A short report that I was commissioned to write for the European Public Sector Information Platform has just been published.
The rise of the App: a PSI opportunity? introduces (smartphone) apps and app stores to those in European governments responsible for meeting their obligations under the 2003 Public Sector Information (PSI) Directive.
Unfortunately somewhat tangential to the more recent (and cooler?) enthusiasm for Open Data, governments’ compliance with the PSI Directive has largely failed to engage the community of active and enthusiastic developers who might build compelling tools atop all that data.
Although elected officials might love showing their friends a council-branded iPhone app that knows where all the publicly-funded swimming pools within a single local government area are located, is that really a useful tool for anybody? Would it not be more useful to see the data made available in forms, formats and locations regularly frequented by communities of third party developers? Then you might see all the swimming pools, you might cross (mostly meaningless) local government boundaries, and you might pull in other leisure activities, so that a real user can ask ‘where can I swim?’ or ‘where can I go and have some fun?,’ instead of the rather unlikely ‘where can I swim in a council swimming pool?’ If you care that much about swimming in the pools of your local council, won’t you know where they are? And if you don’t, how likely are you to download an app to answer the question? Once you’ve answered it once (surely a Google query, rather than an app download) the app is useless.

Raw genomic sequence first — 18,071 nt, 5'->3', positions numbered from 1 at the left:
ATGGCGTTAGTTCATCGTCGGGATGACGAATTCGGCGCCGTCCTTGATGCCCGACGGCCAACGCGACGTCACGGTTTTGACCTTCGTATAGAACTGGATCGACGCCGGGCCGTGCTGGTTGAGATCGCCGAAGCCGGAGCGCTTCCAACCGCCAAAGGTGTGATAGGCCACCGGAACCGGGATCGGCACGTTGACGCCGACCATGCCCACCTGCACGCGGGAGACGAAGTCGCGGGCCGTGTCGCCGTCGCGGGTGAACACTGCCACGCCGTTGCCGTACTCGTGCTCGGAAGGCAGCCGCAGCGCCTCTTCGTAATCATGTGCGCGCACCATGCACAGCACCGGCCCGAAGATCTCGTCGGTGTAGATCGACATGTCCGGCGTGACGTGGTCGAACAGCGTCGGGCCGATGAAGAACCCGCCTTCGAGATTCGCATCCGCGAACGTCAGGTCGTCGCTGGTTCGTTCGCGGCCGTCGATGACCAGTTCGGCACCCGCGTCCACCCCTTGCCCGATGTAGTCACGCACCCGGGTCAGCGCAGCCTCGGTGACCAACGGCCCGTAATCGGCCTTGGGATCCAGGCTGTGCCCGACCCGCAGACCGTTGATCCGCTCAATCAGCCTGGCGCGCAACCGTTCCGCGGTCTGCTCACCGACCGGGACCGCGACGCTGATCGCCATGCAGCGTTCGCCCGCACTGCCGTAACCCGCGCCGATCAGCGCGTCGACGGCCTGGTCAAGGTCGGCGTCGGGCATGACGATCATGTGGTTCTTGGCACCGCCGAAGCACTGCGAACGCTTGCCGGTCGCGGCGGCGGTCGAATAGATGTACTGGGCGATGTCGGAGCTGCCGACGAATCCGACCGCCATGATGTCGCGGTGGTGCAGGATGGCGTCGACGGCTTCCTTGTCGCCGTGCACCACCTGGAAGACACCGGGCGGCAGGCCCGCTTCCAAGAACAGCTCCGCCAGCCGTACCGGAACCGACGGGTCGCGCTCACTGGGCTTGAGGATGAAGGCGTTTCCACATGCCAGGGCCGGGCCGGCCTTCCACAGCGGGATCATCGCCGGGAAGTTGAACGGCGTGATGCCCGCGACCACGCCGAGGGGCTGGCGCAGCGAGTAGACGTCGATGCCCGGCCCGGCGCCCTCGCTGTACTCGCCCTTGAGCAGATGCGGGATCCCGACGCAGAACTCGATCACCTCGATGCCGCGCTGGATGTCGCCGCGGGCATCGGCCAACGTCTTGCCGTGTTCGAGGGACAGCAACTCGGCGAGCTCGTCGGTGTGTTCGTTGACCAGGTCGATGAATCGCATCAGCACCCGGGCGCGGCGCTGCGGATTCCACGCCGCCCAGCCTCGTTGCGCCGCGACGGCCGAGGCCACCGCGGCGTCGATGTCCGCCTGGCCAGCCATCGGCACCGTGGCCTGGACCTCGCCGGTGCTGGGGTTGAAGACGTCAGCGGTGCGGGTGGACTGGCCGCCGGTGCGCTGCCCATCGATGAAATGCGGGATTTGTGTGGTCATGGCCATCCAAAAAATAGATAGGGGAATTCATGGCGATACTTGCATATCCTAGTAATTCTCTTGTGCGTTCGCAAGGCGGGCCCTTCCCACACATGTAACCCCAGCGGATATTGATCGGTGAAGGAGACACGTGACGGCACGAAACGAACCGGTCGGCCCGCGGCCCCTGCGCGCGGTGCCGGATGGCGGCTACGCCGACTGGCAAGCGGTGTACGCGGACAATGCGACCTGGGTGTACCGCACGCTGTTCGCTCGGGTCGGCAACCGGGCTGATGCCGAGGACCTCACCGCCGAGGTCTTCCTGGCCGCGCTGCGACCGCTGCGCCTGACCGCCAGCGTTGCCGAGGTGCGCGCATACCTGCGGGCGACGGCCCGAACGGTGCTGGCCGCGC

As well as being formally released via council, region, agency and national web sites, should freely reusable public sector data not be actively contributed to Factual, Infochimps and the like? So long as a free copy is available somewhere, is it really a problem if someone else can take that data, add value to it, and make a little bit of money?
Public Sector Information is wide-ranging, comprehensive, and authoritative. It is truly insane for these rich resources not to underpin a wealth of applications originating in both the public and private sectors.
All we need to do is abolish some of the weirder licensing restrictions, disabuse some governments of the idea that PSI will make them rich, and make the data easy to find, easy to select, easy to get, easy to integrate, and easy to keep current. Easy, huh? Let’s do it.
The European Commission recognises that the PSI Directive is due a refresh, and is currently consulting on next steps in this area.
- Europe begins revamp of rules on re-use of public info (go.theregister.com)
- Transport for London locks app users out of online travel data feed (guardian.co.uk)
- “Shiny app syndrome” and Gov 2.0 (radar.oreilly.com)